"Breaking Bad" is a TV show about a rogue chemistry teacher who must earn a million dollars and twelve Emmys before he dies.
WALTER WHITE -- The aptly named White is so milquetoast he gets a city permit to organize his sock drawer. At any given hour, he's the epitome of unremarkability, unless somewhere two Phil Collins CDs are touching. Everything changes for him when a bad case of the cancers drives him to make his last months meaningful, just like it did for Kurt Cobain when he married cancer.
JESSE PINKMAN -- Walt's partner in crime and former high school chemistry pupil. The most ambitious thing he's ever done is double-knot his shoelaces. If you were to chart his lifetime achievements, you'd start at "Did not drown in tub" and quit when your friends came over with Taco Bell.
SKYLER WHITE -- Walt's wife alternates between supportively pregnant and pregnantly suspicious. Acting ability is like camouflage: highly effective where it counts, though in the wrong setting it can make you stand out more. If you're ever watching a really good film or TV show and don't know where you recognize a great actor from, that person was on Deadwood. But if you recognize them immediately, you're watching The Wicker Man. It took me two whole seasons to realize actress Anna Gunn was a major Deadwood character, earning this show a rare "Goddamn fucking cocksucker" on the Al Swearengen Cuss-O-Meter for Dramatic Excellence (or the lack thereof).
Any higher, and you'd need to write an essay
explaining why you're mature enough to watch.
WALT JR. -- In a show full of lying, drug dealing, and murder, Walt Jr. is the most suspicious thing of all: a teenager who loves and admires his father. He's probably an undercover cop.
HANK -- Walt's brother-in-law is a gruff DEA agent who never misses a chance to emasculate him. To hear Hank tell it, Walt's Y-chromosome is actually a V with its knees clenched together for propriety's sake. Hank bottles his own beer, guns down criminals, and it's strongly suggested he makes his own jerky out of them. When Hank attends a barbecue, he slaps all but one male present on the back. That man then fasts in the desert until he can spell the 1961-1972 Playmates of the Months' names backwards. The reason New Mexico has no professional sports teams is because they all tested positive for testosterone enhancement after Hank stood upwind.
MARIE -- Skyler's sister. It's hard to describe her character since she only exists as a shared nightmare between Hank and Skyler. If Kim Jong-Il were as effective at making himself the center of attention as Marie, North Korea's entire economy would be shoplifting-based. The only two days of the week on Marie's calendar are Wahhhturday and her next therapist appointment. Swarms of mosquitoes leave her alone as a professional courtesy.
Since the formula for this show is "(Deceit + Family)/Drug Use = Conflict" I can't tell you what it's about in specific terms. What if you tried to film "Breaking Bad" yourself and wrecked your home? Your mom would stop trying to seduce me.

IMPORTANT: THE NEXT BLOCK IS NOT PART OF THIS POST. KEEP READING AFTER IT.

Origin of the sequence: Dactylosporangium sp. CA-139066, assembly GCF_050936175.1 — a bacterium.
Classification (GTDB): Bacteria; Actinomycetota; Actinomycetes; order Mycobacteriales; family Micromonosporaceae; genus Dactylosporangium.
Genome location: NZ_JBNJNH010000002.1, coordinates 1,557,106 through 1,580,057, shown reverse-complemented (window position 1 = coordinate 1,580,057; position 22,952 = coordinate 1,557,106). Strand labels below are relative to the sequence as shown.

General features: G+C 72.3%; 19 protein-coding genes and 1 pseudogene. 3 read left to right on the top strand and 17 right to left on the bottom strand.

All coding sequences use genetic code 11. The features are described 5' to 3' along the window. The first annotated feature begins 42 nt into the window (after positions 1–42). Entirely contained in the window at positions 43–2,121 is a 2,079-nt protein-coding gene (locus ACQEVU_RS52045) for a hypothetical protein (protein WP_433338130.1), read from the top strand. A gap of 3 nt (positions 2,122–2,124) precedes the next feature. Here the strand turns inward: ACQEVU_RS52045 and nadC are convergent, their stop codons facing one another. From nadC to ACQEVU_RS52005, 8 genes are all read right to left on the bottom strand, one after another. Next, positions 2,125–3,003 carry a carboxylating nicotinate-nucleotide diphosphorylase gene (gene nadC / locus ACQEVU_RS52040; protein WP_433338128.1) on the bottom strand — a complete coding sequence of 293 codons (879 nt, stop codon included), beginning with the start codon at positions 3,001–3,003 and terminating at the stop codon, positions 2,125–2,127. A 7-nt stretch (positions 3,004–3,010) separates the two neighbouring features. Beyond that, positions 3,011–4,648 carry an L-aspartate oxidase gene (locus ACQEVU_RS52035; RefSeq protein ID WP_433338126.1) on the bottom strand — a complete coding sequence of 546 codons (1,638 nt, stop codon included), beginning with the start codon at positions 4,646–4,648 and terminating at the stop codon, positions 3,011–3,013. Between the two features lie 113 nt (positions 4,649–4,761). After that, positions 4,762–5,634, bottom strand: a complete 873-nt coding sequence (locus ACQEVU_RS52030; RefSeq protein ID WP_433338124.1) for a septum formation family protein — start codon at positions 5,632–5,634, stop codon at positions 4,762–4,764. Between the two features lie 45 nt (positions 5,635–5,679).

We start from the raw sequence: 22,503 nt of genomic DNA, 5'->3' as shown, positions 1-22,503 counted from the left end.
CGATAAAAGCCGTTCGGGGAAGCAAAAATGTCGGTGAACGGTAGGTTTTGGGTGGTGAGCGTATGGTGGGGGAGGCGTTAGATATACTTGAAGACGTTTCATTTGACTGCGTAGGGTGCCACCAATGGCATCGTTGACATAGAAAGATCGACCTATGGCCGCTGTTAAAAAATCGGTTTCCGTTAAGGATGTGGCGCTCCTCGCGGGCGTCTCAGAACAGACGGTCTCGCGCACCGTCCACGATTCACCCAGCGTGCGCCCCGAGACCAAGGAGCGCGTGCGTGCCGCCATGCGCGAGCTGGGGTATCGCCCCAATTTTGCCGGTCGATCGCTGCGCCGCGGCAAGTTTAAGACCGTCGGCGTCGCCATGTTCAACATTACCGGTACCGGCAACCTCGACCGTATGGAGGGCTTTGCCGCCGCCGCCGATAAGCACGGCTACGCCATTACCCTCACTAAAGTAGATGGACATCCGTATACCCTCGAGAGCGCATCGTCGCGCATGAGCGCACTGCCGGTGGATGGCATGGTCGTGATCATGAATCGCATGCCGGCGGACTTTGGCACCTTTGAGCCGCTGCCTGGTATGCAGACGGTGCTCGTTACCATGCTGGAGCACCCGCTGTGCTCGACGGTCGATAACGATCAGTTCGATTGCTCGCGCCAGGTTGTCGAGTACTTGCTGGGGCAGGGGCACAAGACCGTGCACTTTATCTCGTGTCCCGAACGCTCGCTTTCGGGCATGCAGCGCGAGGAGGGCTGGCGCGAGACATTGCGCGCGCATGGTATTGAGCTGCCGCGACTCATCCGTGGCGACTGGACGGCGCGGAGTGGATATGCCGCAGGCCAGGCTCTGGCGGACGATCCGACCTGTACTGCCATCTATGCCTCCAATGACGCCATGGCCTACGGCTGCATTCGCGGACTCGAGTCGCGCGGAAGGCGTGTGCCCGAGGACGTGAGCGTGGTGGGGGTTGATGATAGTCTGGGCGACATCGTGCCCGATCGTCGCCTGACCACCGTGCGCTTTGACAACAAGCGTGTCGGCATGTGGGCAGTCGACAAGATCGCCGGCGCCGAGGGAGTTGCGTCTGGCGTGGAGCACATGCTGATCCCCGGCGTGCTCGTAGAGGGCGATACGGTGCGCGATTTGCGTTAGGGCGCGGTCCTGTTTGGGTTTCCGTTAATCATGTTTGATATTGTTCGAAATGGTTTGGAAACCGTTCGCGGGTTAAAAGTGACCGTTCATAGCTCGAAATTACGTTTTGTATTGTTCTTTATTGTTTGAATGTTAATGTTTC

Here's a hypothetical concern: suppose you, a spineless nerd who has never truly lived (that's not the hypothetical part), discover you have advanced lung cancer?
"No problem," you squeak in a high-pitched nerd's voice, "Cancer is curable, thanks to Chemo!"
This picture will be useful reference later.
Okay, but suppose you're slightly less of a nerd, not a virgin, but a family man, which is another way of saying "flat broke." And you love your family, so you're a tad disturbed that your impending death will leave them so poor they'll get most of their nutrition from turning tricks on the corner. Pretty grim situation, but at least you don't live in Albuquerque.
Nope, nothing suspicious here.
Dying in Albuquerque is the breaking point for any man, and while most of us would take that as license to go hog-wild on pie down at the Village Inn, high school chemistry teacher Walter White enlists his former pupil Jesse Pinkman to teach him the ways and means of down-home country crank. Yes, to an embittered public school teacher, the only rational step is cooking enough meth to sustain the Japanese air force. He also hides his cancer from his family until it provides a pretty useful cover for his meth-making business, but they totally stole that idea from "It's a Wonderful Life."
Walt and Jesse find distribution with a fellow named Krazy-8, who accuses Walt of being a DEA agent. This isn't an unreasonable assumption. The only crimes guys like Walt commit involve tax fraud or sleepovers. Our protagonists take their business to a more powerful dealer named Tuco, who has the easygoing nature of a badger that slept with Lady Gaga on a dare.
Little does the maniac Tuco know Walt can call upon the power of lizard-brained determination to survive at the expense of his very soul.
What's terrible is that joke is cyclical rather than topical.
Basically, it's the most flawless show on TV right now. I know you think that would be Mad Men, and yeah, that's a great show, but the toughest decision Don Draper makes is how dirty he wants his martini and/or sex. Lives are on the line here, people.
I'm not sure if this Hamm sandwich is an example of -- or exception to -- Rule 34.